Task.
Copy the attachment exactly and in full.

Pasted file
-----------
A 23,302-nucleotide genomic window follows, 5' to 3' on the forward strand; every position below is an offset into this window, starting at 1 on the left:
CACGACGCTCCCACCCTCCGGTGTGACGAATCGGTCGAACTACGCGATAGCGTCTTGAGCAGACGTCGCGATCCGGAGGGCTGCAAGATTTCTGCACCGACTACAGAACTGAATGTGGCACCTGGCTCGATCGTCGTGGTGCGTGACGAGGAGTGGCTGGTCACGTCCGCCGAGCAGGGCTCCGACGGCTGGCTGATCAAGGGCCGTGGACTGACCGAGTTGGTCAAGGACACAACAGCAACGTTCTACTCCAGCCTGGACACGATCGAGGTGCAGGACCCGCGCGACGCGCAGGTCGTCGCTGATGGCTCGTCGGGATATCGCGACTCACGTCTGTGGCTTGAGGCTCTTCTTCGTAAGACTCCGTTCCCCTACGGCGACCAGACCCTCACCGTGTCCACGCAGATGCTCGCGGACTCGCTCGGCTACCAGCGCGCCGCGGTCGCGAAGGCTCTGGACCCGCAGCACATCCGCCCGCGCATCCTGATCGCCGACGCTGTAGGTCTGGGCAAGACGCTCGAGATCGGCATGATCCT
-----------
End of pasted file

A 23,302-nucleotide genomic window follows, 5' to 3' on the forward strand; every position below is an offset into this window, starting at 1 on the left:
CACGACGCTCCCACCCTCCGGTGTGACGAATCGGTCGAACTACGCGATAGCGTCTTGAGCAGACGTCGCGATCCGGAGGGCTGCAAGATTTCTGCACCGACTACAGAACTGAATGTGGCACCTGGCTCGATCGTCGTGGTGCGTGACGAGGAGTGGCTGGTCACGTCCGCCGAGCAGGGCTCCGACGGCTGGCTGATCAAGGGCCGTGGACTGACCGAGTTGGTCAAGGACACAACAGCAACGTTCTACTCCAGCCTGGACACGATCGAGGTGCAGGACCCGCGCGACGCGCAGGTCGTCGCTGATGGCTCGTCGGGATATCGCGACTCACGTCTGTGGCTTGAGGCTCTTCTTCGTAAGACTCCGTTCCCCTACGGCGACCAGACCCTCACCGTGTCCACGCAGATGCTCGCGGACTCGCTCGGCTACCAGCGCGCCGCGGTCGCGAAGGCTCTGGACCCGCAGCACATCCGCCCGCGCATCCTGATCGCCGACGCTGTAGGTCTGGGCAAGACGCTCGAGATCGGCATGATCCT